The municipal golf course could need another $400,000 subsidy before the end of the fiscal year — and a $1 million subsidy next year.
Sue Martin, the manager of Bobby Jones Golf Club, can tell you a long list of challenges the city-owned facility faces.
The infrastructure of the 45-hole complex is in disrepair. A 2017 report from an outside consultant said the course could use more than $21 million in renovations.
There are lots of other competitors in the region, many of which are able to offer competitive rates and courses that are in better condition. And, in general, the golf industry throughout Florida is seeing fewer rounds played.
During the past three years, these issues have been reflected in the city’s budget discussions. Ahead of approving the 2017-18 budget, staff requested a $425,000 general fund subsidy for operations at Bobby Jones. Although the course is intended to be self-sustaining, its reserves had run out for the first time staff could recall.
Now, as the city looks ahead to the 2018-19 budget, the issues appear to be deepening. A preliminary estimate suggests Bobby Jones could need a $1 million subsidy in the next fiscal year. And, before this year is over, staff could come back to the commission to ask for another $400,000 to fund Bobby Jones in the 2017-18 fiscal year — the $425,000 subsidy proving insufficient to buoy operations.
Despite all those challenges, Martin seems confident there’s a path to restoring Bobby Jones to a more sustainable place.
“It’s a gem,” Martin said. “It just needs some polishing right now.”
The City Commission expressed more trepidation about the future of Bobby Jones. At a Feb. 26 budget meeting, the board directed staff to come back with additional information about why the course appeared to be faring worse than originally projected.
“That’s really outrageous,” City Commissioner Hagen Brody said. “I think the community is going to agree that subsidizing that golf course to that extent is really ludicrous.”
Martin stressed that the figures presented at the budget meeting were preliminary. She said they were based on conservative projections from the city's financial staff, though she acknowledged the numbers were variable in either direction.
She couldn’t identify a single reason as to why the course was faring worse than expected. The issues with the course’s infrastructure are daunting, Martin said. When it rains, the drainage is so poor that sometimes the course is closed for multiple days afterward.
The course was particularly hard hit in the wake of Hurricane Irma last year, which closed at least a portion of the course for two weeks.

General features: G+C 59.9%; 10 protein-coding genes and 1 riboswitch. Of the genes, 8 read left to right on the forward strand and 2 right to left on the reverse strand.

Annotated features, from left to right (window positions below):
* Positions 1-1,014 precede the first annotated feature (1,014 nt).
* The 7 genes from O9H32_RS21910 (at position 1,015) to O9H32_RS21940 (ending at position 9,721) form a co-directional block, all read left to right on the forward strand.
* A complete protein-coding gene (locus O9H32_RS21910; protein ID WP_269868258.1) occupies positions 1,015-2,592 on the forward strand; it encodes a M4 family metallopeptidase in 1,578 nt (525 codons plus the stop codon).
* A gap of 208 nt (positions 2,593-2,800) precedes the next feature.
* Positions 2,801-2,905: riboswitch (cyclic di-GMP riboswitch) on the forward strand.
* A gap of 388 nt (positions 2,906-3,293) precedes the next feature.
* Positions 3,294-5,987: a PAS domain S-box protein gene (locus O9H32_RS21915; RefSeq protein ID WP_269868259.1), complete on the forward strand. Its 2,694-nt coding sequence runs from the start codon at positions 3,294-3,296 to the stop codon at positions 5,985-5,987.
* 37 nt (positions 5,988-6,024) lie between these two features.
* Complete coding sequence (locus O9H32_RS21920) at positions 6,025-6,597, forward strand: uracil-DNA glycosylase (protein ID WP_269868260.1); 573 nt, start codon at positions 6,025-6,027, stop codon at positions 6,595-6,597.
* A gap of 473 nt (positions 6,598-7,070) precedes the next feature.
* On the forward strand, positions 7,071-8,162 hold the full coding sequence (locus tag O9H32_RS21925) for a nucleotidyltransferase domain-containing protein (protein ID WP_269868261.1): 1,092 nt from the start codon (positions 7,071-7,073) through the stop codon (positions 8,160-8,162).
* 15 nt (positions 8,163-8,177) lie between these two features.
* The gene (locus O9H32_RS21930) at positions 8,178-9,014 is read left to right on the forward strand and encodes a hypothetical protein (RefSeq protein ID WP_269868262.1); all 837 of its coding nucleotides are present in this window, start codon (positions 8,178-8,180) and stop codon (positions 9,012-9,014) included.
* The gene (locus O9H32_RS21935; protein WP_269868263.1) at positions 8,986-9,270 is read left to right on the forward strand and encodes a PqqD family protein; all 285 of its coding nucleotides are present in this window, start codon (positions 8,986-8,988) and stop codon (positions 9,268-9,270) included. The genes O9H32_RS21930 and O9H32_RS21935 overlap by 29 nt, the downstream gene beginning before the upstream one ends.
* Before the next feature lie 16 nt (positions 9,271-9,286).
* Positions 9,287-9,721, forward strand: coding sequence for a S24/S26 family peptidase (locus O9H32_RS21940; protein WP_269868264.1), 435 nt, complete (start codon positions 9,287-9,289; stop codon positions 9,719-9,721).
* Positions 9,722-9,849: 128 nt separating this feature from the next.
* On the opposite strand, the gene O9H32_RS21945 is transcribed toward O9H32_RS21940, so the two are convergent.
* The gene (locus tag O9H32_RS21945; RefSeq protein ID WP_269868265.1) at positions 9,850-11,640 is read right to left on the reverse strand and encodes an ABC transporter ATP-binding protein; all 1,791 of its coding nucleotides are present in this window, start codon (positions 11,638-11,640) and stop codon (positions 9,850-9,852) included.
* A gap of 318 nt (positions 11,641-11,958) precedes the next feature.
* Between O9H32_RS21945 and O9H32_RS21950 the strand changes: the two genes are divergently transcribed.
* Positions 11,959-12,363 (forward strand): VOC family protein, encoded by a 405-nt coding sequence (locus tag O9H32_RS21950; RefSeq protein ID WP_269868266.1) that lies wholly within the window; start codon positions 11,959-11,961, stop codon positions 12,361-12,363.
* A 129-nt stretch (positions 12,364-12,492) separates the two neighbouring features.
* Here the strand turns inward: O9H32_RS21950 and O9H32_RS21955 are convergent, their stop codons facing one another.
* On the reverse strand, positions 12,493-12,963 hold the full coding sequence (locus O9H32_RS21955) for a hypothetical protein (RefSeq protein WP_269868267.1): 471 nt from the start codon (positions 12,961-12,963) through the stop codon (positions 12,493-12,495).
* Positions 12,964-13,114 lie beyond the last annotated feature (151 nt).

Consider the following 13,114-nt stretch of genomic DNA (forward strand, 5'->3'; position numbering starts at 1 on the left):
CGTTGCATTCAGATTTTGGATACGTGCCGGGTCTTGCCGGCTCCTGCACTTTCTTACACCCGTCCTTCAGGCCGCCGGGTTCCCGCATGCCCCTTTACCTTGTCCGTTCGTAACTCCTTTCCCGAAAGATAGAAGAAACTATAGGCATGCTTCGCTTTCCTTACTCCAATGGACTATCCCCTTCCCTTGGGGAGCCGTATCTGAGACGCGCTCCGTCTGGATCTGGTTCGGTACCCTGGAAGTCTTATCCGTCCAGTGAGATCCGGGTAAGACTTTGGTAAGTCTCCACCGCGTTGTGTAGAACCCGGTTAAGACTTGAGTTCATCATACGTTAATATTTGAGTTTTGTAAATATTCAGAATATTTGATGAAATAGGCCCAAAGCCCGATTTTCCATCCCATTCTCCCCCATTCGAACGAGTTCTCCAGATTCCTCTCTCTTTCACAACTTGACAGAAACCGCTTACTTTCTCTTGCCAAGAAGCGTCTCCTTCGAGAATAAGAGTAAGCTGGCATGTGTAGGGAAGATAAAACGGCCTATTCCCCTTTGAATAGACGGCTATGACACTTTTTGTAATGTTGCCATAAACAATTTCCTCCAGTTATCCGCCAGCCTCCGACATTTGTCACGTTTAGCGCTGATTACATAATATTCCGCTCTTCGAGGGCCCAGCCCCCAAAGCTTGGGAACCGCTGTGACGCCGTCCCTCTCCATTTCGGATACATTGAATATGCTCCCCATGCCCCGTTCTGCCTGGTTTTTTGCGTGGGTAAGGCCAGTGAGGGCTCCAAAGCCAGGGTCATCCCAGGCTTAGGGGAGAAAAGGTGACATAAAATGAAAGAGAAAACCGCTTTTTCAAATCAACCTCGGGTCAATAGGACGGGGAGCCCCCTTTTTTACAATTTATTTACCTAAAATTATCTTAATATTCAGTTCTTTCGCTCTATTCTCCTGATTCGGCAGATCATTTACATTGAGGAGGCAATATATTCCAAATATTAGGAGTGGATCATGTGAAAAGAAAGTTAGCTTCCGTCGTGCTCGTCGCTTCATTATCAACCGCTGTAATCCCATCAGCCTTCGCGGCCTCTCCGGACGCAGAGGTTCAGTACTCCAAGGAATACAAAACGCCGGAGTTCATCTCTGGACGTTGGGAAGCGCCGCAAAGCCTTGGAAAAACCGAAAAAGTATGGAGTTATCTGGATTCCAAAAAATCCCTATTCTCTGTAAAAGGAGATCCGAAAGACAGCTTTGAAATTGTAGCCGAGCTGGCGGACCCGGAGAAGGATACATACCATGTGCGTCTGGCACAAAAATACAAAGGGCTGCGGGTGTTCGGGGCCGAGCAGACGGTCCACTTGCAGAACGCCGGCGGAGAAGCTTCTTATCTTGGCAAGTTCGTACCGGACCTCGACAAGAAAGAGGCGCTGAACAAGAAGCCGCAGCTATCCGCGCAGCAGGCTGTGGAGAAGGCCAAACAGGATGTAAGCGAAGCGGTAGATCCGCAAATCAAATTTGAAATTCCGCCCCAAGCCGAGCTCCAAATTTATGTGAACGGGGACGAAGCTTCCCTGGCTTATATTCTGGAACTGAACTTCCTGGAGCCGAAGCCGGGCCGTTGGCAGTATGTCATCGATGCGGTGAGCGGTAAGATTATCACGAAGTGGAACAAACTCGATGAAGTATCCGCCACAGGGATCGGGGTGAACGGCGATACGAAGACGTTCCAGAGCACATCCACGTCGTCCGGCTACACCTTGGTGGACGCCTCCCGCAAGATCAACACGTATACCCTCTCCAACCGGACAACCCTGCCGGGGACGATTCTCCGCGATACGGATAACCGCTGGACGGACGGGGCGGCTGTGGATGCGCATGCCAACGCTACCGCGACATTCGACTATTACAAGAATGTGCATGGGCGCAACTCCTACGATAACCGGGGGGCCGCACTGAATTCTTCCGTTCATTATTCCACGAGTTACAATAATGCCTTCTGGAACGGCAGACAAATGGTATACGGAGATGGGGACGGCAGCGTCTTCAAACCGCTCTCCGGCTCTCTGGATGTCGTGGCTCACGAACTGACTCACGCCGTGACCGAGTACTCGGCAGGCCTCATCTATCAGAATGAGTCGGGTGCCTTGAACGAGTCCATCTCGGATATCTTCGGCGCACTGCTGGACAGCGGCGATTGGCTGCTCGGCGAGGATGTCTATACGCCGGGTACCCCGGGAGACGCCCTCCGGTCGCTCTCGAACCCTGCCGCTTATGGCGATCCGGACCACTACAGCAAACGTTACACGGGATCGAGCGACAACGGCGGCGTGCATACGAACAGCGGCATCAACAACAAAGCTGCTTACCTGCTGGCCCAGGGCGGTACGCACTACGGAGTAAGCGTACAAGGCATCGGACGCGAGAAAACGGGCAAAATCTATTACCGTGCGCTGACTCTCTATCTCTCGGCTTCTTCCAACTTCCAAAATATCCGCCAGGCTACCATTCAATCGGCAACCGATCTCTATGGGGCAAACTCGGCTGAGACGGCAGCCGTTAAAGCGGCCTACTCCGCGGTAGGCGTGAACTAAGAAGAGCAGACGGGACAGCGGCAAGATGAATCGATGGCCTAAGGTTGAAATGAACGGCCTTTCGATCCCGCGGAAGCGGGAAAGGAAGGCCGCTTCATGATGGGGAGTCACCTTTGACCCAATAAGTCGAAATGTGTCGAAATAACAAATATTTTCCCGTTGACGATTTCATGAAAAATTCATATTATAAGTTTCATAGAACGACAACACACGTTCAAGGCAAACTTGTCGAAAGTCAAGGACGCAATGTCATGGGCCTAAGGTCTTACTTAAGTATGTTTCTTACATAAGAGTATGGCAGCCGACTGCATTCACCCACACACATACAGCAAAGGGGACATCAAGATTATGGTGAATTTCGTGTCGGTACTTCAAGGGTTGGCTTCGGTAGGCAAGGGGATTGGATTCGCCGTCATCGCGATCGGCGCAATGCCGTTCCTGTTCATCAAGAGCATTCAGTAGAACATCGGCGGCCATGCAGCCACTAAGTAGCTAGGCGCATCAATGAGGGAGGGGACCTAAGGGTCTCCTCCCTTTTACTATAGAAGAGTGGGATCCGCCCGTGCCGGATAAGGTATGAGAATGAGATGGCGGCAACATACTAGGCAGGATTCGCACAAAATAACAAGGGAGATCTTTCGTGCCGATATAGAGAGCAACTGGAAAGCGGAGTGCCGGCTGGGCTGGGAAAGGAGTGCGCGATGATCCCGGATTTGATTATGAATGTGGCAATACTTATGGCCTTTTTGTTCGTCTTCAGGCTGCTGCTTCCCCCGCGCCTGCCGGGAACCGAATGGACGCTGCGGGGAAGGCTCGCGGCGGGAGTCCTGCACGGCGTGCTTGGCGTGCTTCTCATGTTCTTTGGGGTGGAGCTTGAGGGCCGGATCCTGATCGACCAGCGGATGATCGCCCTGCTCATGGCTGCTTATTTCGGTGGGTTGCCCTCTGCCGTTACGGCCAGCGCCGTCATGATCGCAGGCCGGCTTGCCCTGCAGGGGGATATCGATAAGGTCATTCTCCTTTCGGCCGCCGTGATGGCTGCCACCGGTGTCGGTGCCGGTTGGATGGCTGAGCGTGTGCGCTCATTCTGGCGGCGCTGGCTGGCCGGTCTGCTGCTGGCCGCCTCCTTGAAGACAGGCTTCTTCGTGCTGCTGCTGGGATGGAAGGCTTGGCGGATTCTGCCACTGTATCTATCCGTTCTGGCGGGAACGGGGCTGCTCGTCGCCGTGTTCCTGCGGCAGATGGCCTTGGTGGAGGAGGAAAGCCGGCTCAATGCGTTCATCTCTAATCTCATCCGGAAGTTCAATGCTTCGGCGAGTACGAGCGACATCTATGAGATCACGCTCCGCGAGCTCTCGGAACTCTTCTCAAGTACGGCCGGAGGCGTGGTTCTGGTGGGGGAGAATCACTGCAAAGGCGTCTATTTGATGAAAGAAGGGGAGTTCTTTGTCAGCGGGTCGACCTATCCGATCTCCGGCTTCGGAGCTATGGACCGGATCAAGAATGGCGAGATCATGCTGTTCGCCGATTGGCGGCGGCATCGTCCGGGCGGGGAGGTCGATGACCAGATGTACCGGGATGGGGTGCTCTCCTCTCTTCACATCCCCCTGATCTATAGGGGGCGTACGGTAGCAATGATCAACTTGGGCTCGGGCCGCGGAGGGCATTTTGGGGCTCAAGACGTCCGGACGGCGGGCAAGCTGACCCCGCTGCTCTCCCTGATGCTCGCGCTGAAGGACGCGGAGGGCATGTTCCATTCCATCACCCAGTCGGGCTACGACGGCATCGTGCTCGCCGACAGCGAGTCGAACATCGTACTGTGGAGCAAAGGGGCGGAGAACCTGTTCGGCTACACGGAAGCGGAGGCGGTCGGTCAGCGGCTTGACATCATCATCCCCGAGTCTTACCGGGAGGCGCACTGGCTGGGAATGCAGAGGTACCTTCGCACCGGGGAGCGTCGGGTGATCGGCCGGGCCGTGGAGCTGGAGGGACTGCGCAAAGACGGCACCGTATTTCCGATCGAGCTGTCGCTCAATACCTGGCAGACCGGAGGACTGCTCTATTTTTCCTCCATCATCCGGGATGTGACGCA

That’s one reason why the number of rounds played at the course continues to decrease. In other cases, Martin said, golfers are looking elsewhere, opting to play at better-maintained facilities.
Whatever the factors may be, the decline is stark. Through the end of February in 2015-16, there had been 46,794 rounds of golf played at Bobby Jones. Through the same point in 2017-18, there have been 35,723 rounds played.
This, Martin argues, underscores the need for significant improvements.
“Until we fix the infrastructure out there, we’re not as competitive as we could be in the market for golf,” Martin said. “If you’re not competitive, you’re not going to attract the golfers. It all hinges on the rounds of golf.”
The city has spent an extended period of time considering what improvements it should make at Bobby Jones. In early 2015, a resident advisory committee began examining the needs of the golf facility. In early 2017, the city hired golf architect Richard Mandell to produce a master plan for renovating the course.
After receiving Mandell’s report in October, the commission directed staff to engage with the public about potential improvements and research possible funding mechanisms. Martin said staff hopes to present that information to the board in April or May.
Brody said he wants to see Bobby Jones remain public space — and for the city to continue to offer a municipal golf operation — but he thinks the city should consider all its options as it searches for a way to reverse the financial status of the facility. That includes potentially reducing the number of holes and re-examining the management structure.
“It’s clear something has to change,” Brody said. “I’m not prepared to continue having Bobby Jones absorb that amount of taxpayer dollars.”
He suggested the course should be looking for a way to at least break even. Martin agreed, and said beyond selling the facility, staff was not ruling out any possibilities as it prepared to present options to the commission for consideration.
“Pretty much everything’s on the table,” Martin said.